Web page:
We generally know and accept that managers have the greatest day-to-day impact on employee engagement. Yet, even our best managers are increasingly pressed and finding it harder to navigate and do right by their clients, their people, their organizations, and themselves.
For most, workloads continue to rise. Budget, schedule, and resource constraints continue to consume. Employee engagement is down. Overwhelm and burnout is up. Career pivoting is more common. Hoping for better, while adding more “doer” and “seller” goals, is not the ideal strategy for ongoing success.
As top managers become more scarce, high-potentials demand more, and we realize that our current approach doesn’t scale, we must take inventory of what we really need to succeed and what we’re up against so that we can design pathways to win.
What We Need
We expect managers to do a lot. In most organizations, managers are at the crossroads of our business success day-in and day-out in terms of: profit and loss, client satisfaction, risk mitigation, and employee engagement.
If we are honest, we know there are gaps. We know there is often little training to understand and practice the art and science of business and functional management. We also know there is even less in terms of people and mission management – the “liquid” that moves us forward, and the “mortar” that holds us all together.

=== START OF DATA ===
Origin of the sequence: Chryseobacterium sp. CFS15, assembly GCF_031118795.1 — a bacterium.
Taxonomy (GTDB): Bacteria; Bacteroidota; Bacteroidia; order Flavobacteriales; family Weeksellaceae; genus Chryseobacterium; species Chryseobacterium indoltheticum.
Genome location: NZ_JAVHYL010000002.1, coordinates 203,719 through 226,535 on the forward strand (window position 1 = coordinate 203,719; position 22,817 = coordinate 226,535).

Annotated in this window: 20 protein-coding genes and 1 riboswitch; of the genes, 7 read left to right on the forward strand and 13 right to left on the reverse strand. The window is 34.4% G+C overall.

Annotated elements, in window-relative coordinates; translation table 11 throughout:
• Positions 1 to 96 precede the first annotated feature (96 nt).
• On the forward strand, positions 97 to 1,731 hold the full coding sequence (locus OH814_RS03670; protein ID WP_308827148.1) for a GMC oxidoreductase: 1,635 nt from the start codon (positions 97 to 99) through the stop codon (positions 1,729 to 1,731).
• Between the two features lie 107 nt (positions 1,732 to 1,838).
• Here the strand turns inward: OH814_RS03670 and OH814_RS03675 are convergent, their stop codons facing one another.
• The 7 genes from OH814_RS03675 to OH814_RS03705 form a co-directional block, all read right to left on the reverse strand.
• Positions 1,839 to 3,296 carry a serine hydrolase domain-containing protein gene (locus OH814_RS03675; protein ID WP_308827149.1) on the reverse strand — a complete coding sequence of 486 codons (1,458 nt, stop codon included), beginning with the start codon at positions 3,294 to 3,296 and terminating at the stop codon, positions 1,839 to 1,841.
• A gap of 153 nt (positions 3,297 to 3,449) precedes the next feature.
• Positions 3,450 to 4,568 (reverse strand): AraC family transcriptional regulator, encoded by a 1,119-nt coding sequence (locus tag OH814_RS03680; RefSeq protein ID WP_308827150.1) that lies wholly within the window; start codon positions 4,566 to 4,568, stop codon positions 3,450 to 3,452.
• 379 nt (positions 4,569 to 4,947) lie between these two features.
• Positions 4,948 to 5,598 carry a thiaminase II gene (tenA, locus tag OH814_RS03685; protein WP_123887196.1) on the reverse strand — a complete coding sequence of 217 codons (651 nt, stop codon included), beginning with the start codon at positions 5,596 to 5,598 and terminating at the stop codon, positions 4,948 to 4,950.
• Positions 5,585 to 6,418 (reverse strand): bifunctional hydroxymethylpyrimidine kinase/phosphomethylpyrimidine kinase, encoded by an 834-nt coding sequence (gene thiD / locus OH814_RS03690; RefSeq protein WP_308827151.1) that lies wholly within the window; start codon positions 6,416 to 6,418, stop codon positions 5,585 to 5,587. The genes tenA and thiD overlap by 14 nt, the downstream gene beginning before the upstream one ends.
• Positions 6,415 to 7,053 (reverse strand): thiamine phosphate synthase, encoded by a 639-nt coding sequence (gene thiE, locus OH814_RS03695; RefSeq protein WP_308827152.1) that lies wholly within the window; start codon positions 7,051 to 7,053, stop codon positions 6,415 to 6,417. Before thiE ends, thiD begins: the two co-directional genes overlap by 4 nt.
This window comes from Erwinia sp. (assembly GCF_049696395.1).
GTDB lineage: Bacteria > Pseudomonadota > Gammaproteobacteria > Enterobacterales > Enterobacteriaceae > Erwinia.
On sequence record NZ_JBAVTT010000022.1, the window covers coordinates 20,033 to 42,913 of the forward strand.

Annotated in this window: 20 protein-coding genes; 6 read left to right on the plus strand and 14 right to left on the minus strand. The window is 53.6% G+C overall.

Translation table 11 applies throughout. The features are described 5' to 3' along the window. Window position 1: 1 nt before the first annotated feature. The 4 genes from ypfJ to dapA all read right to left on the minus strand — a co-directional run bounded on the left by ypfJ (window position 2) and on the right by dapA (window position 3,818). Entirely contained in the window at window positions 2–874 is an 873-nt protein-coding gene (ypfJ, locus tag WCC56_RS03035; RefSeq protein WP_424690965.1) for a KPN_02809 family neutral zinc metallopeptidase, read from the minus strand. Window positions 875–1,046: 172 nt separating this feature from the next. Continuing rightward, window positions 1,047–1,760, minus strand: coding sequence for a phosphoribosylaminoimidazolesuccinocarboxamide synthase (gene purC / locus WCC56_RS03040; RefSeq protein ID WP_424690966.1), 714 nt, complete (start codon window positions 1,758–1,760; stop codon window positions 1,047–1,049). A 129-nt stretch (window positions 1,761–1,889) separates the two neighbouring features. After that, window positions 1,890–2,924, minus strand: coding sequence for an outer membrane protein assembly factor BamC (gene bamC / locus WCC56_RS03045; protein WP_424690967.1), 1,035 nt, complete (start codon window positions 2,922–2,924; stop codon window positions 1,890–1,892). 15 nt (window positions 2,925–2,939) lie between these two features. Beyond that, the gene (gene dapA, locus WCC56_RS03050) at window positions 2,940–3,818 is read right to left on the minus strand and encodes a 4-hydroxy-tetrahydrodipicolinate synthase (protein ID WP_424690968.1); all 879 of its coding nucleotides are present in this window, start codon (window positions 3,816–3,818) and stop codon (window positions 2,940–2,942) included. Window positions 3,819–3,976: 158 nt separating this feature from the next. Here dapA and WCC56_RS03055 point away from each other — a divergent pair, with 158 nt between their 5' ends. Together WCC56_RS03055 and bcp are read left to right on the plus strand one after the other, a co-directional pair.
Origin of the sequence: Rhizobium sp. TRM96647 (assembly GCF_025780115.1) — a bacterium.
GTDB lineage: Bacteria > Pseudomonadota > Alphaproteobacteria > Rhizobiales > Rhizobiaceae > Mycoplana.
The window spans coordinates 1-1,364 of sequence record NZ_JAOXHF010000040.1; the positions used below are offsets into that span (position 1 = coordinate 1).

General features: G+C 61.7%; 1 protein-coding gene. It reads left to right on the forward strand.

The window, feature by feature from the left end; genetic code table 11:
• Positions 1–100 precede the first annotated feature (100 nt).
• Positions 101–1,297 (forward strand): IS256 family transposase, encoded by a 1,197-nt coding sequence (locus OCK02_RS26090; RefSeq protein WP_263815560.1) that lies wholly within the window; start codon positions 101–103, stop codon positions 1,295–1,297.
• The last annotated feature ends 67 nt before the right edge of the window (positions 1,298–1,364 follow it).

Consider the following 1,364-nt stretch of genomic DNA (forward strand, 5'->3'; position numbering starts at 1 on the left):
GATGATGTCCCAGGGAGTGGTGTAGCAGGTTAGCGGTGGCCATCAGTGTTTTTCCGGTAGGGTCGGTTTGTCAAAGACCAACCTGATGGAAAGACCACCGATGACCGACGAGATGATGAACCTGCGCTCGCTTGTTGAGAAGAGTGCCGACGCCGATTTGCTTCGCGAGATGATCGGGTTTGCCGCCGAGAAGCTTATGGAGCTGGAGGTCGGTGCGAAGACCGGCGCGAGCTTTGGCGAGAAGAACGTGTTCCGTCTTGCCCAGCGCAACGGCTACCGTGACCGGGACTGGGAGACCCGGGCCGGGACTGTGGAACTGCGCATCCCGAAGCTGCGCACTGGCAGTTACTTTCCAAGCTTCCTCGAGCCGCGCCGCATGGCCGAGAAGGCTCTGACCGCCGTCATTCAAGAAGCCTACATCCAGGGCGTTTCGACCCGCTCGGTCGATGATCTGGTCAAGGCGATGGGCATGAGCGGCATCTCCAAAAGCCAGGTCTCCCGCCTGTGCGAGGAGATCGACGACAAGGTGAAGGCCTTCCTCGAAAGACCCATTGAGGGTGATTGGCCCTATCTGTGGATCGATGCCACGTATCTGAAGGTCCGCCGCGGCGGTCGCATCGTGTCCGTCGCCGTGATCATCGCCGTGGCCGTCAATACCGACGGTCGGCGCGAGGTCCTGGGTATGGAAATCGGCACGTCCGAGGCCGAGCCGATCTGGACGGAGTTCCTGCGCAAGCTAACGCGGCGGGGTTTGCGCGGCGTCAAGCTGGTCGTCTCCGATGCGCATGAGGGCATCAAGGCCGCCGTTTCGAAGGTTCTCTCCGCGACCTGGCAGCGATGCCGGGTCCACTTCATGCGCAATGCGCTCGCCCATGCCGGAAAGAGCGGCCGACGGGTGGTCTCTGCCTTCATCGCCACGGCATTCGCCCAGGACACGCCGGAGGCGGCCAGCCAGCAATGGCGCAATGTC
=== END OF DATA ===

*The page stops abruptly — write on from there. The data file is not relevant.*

Not fully acknowledging and filling these gaps is what results in overload, ineffectiveness, and frustration.
What We’re Up Against
Management is messy by its nature. It’s where “the rubber hits the road”. It’s where clarity and consistency are coveted, and where proactive planning and effective follow-through is profitable.
What works for one client, project, and team, will not necessary work for the next. Our managers need to be aware and agile, and have the capacity to concentrate, contemplate, and to care.
That’s a lot, but there’s more....
Whether due to a lack of training, sheer workloads, competition, or proposal promises, our managers often have less control less in terms of project scope, budget, schedule, available resources, and client expectations.
At the same time, we have added to their workload. “Doer-Seller” aspirations require our managers to know more and do more in terms of client service and selling. Managers need to successfully execute the project at hand while helping to sell and position us for the next one. They are also expected to build an internal team in the process.
In essence, we are asking our managers to “see, grow, and maintain both the forest and the trees” with increasing pressures, expectations, and constraints.
We do need to take action, but it doesn’t need to be overwhelming. Starting with our reality sets our foundation and enables us to design better paths for managers that work best for us. Engaging managers with what they need and want is a critical first step.
Back to the Future with a “Modern” Twist
As an industry, most of us need more “traditional” management skills around scope, schedule, and budget. We also need to develop and adhere-to more appropriate standards, policies, and procedures. Such training and resources increase our business acumen and our ability to enhance profits and minimize risk and loss.